Me too. It’s a cool town.

I like Braddock. It’s a really cool place and it’s wonderful and I’m excited and grateful for all the support we’ve earned in Braddock, even though this guy’s been there a long time. And that speaks to the fact that I have made my approach to go everywhere to talk to everybody and to never assume that voters are going to be for somebody else over me. I don’t assume that everybody in Philly is going to be for me. We have to earn every vote, and so does he, and I hope he gets to the business of showing up to these forums and debates, where they have an opportunity to hear from all of us at one time and to go back and forth about our visions.

You’re in favor of the John Lewis Voting Rights Act and the For The People Act. If Democrats, with one-party control of all of Congress and the White House, can’t even pass Biden’s Build Back Better campaign promise, what makes us think we can pass all of this other stuff before Republicans bring everything to a halt next year?

What makes me think we can do it is if we’ve got to get new, fresh leadership. If we’ve got fresh leadership and if I’m elected, I believe strongly that we can represent that new leadership and that’s what it’s going to take to get these things accomplished so I-

I’m sure you had a good answer but the phone’s cutting out. You might be able to hear me but I can’t hear you…

At this point in the interview some of PA’s notoriously bad cell coverage begins to stall the conversation with cut-outs and dropped sound. Anyone who’s ever tried to have a talk on the phone with friends, family, or politicians in PA, knows what I’m talking about. We eventually get back on the phone.

This is the nature of trying to do interviews with people in PA…

This is why we need Build Back Better so much. Let me say this, I believe we’re going to get it done. If we solve the math problem that we have, right? We need a bigger, bolder majority so we can have that. We can have a bigger, bolder majority where Joe Manchin doesn’t have an effective pocket-veto over any piece of legislation or any nominee.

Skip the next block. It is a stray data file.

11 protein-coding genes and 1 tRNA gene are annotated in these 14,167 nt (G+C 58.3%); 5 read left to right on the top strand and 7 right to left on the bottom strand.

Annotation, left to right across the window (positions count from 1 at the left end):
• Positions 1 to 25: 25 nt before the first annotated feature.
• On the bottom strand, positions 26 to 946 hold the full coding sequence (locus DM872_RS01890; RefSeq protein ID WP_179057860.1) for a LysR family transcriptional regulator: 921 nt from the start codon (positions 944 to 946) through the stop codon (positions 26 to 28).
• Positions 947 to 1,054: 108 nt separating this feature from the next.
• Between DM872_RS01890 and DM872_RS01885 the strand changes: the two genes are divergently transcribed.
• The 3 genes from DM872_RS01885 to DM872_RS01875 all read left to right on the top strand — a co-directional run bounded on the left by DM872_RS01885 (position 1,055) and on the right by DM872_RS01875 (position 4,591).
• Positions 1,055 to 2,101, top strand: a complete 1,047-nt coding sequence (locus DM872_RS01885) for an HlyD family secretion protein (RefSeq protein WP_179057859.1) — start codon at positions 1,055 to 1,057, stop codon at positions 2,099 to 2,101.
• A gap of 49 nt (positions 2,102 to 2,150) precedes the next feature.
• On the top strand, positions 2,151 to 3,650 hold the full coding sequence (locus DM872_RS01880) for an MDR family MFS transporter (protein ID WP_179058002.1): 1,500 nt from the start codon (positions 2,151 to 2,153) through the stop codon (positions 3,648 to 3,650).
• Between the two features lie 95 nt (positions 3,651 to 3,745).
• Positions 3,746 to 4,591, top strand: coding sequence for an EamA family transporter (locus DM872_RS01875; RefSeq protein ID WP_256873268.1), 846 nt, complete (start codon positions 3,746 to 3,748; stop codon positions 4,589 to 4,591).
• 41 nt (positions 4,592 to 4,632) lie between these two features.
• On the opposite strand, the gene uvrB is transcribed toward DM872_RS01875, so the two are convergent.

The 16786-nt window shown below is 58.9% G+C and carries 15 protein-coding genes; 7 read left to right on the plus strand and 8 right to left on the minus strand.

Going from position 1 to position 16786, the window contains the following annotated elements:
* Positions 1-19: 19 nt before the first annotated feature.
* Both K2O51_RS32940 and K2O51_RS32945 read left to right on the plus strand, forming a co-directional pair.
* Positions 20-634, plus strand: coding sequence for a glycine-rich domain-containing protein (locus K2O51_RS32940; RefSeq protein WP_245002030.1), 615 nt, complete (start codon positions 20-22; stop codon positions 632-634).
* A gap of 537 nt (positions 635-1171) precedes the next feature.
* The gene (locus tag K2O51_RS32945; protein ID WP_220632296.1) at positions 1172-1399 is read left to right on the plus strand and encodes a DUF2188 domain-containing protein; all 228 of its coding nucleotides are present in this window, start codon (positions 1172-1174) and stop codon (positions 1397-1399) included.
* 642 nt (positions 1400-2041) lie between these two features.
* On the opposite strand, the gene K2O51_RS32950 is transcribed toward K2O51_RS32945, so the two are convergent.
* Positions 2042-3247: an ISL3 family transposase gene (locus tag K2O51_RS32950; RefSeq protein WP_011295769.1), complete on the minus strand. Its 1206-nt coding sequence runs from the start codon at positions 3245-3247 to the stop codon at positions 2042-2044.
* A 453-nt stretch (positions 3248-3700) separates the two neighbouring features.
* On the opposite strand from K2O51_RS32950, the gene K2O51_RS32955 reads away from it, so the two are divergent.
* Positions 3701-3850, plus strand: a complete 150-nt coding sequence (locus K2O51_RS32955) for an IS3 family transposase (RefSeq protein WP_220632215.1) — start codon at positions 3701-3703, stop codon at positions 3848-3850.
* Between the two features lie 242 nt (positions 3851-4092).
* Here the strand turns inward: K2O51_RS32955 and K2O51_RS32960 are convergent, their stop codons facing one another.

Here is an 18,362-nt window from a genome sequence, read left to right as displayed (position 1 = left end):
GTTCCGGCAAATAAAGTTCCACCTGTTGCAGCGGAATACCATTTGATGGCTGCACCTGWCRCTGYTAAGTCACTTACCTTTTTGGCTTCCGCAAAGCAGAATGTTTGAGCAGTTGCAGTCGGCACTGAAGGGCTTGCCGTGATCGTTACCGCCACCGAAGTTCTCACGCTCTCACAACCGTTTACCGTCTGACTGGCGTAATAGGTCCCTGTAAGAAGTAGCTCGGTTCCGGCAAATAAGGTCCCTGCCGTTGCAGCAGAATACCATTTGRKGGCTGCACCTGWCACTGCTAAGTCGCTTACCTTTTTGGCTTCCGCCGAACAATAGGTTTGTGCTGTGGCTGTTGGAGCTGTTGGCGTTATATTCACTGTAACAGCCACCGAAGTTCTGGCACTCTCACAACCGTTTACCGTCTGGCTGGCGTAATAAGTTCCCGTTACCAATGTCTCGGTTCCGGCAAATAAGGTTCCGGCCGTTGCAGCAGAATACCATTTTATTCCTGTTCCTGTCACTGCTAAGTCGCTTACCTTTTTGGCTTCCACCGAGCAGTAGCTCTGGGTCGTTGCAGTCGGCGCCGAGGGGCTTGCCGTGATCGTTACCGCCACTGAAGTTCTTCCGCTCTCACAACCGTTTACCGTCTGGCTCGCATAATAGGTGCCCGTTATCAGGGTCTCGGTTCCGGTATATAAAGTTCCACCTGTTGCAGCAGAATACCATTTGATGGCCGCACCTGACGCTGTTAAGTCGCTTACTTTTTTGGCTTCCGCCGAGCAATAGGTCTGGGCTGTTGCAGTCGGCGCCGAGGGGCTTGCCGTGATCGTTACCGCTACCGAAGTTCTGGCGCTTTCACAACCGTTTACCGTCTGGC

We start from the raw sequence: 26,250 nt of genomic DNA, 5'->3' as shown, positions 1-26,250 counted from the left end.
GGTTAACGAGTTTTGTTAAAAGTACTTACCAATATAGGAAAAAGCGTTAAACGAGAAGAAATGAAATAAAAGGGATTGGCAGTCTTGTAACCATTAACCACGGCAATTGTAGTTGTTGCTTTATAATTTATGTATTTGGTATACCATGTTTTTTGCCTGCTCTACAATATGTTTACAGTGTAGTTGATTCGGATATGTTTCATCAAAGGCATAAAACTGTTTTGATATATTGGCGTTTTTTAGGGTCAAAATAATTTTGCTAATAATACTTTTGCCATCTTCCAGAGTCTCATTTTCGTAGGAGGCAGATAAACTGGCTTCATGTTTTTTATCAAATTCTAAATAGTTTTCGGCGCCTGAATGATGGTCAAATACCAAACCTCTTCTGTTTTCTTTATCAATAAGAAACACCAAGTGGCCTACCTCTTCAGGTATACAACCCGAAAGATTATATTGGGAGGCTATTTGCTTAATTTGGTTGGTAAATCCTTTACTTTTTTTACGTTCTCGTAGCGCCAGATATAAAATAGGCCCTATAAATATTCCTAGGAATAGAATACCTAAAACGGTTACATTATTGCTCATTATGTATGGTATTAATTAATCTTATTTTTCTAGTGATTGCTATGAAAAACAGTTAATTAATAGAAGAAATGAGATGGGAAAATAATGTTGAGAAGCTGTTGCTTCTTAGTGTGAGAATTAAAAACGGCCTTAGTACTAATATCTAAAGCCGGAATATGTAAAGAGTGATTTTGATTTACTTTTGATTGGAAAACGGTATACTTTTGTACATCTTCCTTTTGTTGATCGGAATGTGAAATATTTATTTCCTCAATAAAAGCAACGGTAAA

You’ve got a special relationship with your state’s history. Your grandfather was a civil rights activist and scholar. He literally gave your family the name Kenyatta. You’re the first openly gay person of color elected in your state’s history. You were one of many rising stars to deliver the 2020 DNC Keynote. You’re making history with this race. Do you feel the weight of it at all from time to time, or do you kind of compartmentalize it and move on?

That’s a good question. It’s certainly not lost on me that I’ll be the first openly gay man ever elected to the US Senate. I’ll be the first African American to ever represent our Commonwealth. That’s not lost on me. I also recognize that that’s just something that will happen. Not by virtue of me being elected. That’s not why I’m running but it’s a fringe benefit of us selecting new dynamic leadership.

What is always exciting to me, is it’s not ever about the history that I make. It’s about all of the other people who’ve been told they’re not the right candidate, this is not the right time, they don’t have the “experience,” they didn’t go to the right schools, you weren’t backed by the right inside-baseball umpire, on and on and on. It’s going to encourage a lot of other people to say, “Hey, you know what? I can run too. I can run too.” That is incredibly inspiring because I have met and I know I will meet countless more who said, “You know, Malcolm, I saw you run and I recognize that I can run in my community,” and if we all just focus on making our little corner of the world better, then we’ll all be in a better place.